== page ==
“I’ve never lost power before,” Anderson said, adding that the experience left her shook up. “I just thought, ‘Please, God, let me out of here.’ I was lucky I wasn’t on the freeway.”
When the car was towed to Hogan’s nearby dealership, mechanics found that the inverter had overheated so badly that two holes were blown through the aluminum case and even steel bolts had signs of melting. Anderson got rid of the Prius and bought a new Corolla from Hogan. The failed Prius is one the dealer refuses to resell.
Hogan posted a warning about the problem on his dealership website in 2017 under the title of “public safety notification.” When Toyota became aware, it sent him a letter saying the posting contained misleading information and would confuse customers.
“When implemented,” the letter said, “the software change lessens the likelihood of a failure by improving the power management and internal operating temperatures for specific electronics in the inverter.”
Skip Miller, the attorney who represents Hogan, said the assertion that the software fix only “lessens the likelihood” of a failure is a violation of federal law. “The whole point of recall law is to fix the car before it fails,” he said.
The fail-safe mode, which Toyota documents also call limp-home mode, allows the cars to go 5 or 10 mph, Miller said. “It is an extreme safety hazard,” he said. “It is intended to limit damage to the inverter.”
According to Miller, Hogan’s problems with Toyota date to about 2015 when the dealer paid to develop a software program that would improve recall notifications to Toyota customers. It was aimed at increasing the often low completion rates after a recall is issued and notifying mechanics when a specific vehicle brought in for other service was under a recall.
Miller said Toyota rejected the idea and began quarreling with the Hogan family. The suit alleges that Toyota refused to supply all the vehicles that Hogan could sell, essentially diverting his business to other dealers. And it says Toyota decided to “punish Hogan” by blocking his plan to turn over management responsibility to his three sons.
In its statement, Toyota said, “Ultimately, we believe Mr. Hogan’s lawsuit is motivated primarily by a separate dispute he has with Toyota over management and succession issues involving his dealership, not the efficacy of this recall.”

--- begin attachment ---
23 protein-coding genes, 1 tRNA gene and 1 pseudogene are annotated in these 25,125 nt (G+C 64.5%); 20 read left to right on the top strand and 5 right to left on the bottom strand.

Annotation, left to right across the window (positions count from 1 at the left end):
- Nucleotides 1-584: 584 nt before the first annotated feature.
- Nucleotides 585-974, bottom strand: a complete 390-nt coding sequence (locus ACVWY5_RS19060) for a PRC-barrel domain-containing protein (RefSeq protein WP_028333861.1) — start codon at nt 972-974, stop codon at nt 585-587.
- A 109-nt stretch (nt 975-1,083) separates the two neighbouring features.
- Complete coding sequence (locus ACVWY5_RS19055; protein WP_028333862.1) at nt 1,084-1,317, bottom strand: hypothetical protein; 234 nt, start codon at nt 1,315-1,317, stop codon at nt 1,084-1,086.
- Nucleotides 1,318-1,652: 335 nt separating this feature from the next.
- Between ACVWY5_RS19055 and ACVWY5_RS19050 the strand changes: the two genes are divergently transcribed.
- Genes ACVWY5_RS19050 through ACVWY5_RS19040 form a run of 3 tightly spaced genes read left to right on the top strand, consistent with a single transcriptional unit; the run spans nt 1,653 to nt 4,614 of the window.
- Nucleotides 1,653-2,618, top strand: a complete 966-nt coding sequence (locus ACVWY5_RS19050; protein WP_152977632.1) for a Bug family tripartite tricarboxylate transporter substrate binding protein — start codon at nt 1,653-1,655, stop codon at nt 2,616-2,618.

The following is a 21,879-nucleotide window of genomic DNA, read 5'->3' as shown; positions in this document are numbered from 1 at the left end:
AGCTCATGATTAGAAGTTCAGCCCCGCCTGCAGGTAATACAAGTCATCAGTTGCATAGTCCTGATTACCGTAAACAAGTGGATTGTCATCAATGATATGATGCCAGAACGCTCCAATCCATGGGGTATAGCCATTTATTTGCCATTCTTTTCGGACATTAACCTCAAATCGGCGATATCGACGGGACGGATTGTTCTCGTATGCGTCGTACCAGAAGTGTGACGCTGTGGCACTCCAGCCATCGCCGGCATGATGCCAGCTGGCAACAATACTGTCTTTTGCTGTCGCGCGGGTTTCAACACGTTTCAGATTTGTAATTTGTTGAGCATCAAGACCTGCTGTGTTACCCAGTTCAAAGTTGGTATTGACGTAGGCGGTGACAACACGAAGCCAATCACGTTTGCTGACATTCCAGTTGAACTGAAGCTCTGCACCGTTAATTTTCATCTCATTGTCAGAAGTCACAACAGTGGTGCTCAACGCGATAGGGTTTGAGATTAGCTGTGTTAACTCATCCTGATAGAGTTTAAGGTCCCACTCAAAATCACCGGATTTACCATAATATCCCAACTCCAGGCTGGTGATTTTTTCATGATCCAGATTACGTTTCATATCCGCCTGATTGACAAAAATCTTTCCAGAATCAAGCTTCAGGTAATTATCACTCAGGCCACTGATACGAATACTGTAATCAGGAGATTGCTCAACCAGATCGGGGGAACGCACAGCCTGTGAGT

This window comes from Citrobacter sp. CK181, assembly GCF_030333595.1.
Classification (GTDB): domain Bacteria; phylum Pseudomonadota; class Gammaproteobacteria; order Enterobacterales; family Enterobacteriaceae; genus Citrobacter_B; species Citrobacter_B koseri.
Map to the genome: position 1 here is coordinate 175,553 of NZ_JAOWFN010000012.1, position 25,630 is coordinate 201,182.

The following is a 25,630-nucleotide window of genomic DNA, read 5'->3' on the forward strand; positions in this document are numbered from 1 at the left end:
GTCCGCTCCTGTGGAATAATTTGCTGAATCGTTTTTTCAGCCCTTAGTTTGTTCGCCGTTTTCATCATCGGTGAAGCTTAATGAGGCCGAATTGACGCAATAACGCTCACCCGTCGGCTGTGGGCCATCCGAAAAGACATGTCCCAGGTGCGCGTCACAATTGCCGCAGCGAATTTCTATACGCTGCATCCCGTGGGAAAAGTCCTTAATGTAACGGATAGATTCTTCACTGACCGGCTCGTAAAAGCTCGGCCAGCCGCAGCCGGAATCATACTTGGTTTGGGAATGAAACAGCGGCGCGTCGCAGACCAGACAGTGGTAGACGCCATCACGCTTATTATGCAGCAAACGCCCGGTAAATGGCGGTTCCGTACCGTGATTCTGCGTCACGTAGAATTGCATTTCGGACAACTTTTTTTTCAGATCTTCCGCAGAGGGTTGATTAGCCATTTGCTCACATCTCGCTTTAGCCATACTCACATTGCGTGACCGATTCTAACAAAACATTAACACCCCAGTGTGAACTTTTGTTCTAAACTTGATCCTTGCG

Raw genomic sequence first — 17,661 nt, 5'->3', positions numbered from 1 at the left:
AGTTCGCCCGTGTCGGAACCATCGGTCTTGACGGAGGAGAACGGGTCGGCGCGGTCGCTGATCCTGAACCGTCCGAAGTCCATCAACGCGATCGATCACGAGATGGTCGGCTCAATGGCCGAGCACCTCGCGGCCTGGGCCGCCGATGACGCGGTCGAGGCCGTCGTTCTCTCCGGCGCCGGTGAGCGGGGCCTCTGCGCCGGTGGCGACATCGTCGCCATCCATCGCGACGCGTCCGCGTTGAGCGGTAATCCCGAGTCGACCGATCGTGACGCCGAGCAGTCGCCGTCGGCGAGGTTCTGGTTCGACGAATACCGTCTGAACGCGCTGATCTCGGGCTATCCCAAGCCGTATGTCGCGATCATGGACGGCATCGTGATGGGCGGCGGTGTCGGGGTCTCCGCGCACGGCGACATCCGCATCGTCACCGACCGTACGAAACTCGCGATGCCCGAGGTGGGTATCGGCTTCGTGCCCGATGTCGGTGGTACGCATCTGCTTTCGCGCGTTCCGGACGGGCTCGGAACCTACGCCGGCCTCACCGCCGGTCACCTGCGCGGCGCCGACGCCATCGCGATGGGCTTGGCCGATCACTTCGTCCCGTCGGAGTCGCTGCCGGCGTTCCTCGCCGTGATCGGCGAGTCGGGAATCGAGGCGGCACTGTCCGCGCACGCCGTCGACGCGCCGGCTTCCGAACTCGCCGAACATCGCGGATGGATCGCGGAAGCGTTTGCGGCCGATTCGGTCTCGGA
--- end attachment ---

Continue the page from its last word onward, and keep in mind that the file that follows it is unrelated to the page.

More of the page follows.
Toyota’s handling of the Prius recall comes nearly nine years after the company faced problems with sudden acceleration in its Camry and Lexus models. A California Highway Patrol officer and three family members died in a runaway Lexus.
Federal regulators found that Toyota had failed to promptly notify customers about unintended acceleration problems caused by faulty floor mats and sticky accelerator pedals. The company was fined $1.2 billion, which at the time was a record for an auto defect. Criminal allegations in the matter were dropped last October under a deferred prosecution agreement.
So far, inverter failures have not been linked to any injuries or crashes, though when a car loses power the owner might not be aware that it was caused by an inverter failure, Miller said.
In recent years, hundreds of consumer complaints about Prius inverter overheating have been filed on the NHTSA website and posted on various online forums. In one of many examples, an owner reported that the car stalled out on a freeway when the dashboard warning lights indicated a hybrid power failure.
The inverter is roughly the size of a box for hiking boots with a thick aluminum case that is packed with high power transistors, capacitors, microprocessors and a liquid cooling system. The inverter is able to handle more power than often runs through a household wiring system. Its power conversion occurs in a series of transistors that turn on and off thousands of times per second.
According to University of Michigan electrical engineering professor Heath Hofmann, a hybrid systems consultant, the auto industry is trying to find a substitute for the transistors, which are prone to high temperatures.
The changes made in the software update could be reducing the amount of power that flows through the inverter, which could affect the Prius’ fuel economy and emissions, said University of Maryland professor Michael Pecht, who founded the school’s Center for Advanced Life Cycle Engineering, which focuses on electronics reliability.
“They could be reducing the battery use,” Pecht said. “It would increase use of the gas engine. Absolutely, gas mileage goes down and emissions go up.”
Hofmann also said the vehicle’s fuel efficiency and emissions might be affected. But it is also possible that Toyota found a defect in the inverter software that caused the overheating. As an example, he said, the transistors could short-circuit if the software that controls the power switching was faulty.
A Toyota spokeswoman, asked whether the software would affect the vehicles’ fuel efficiency or emissions, said, “We don’t have any comment on that.”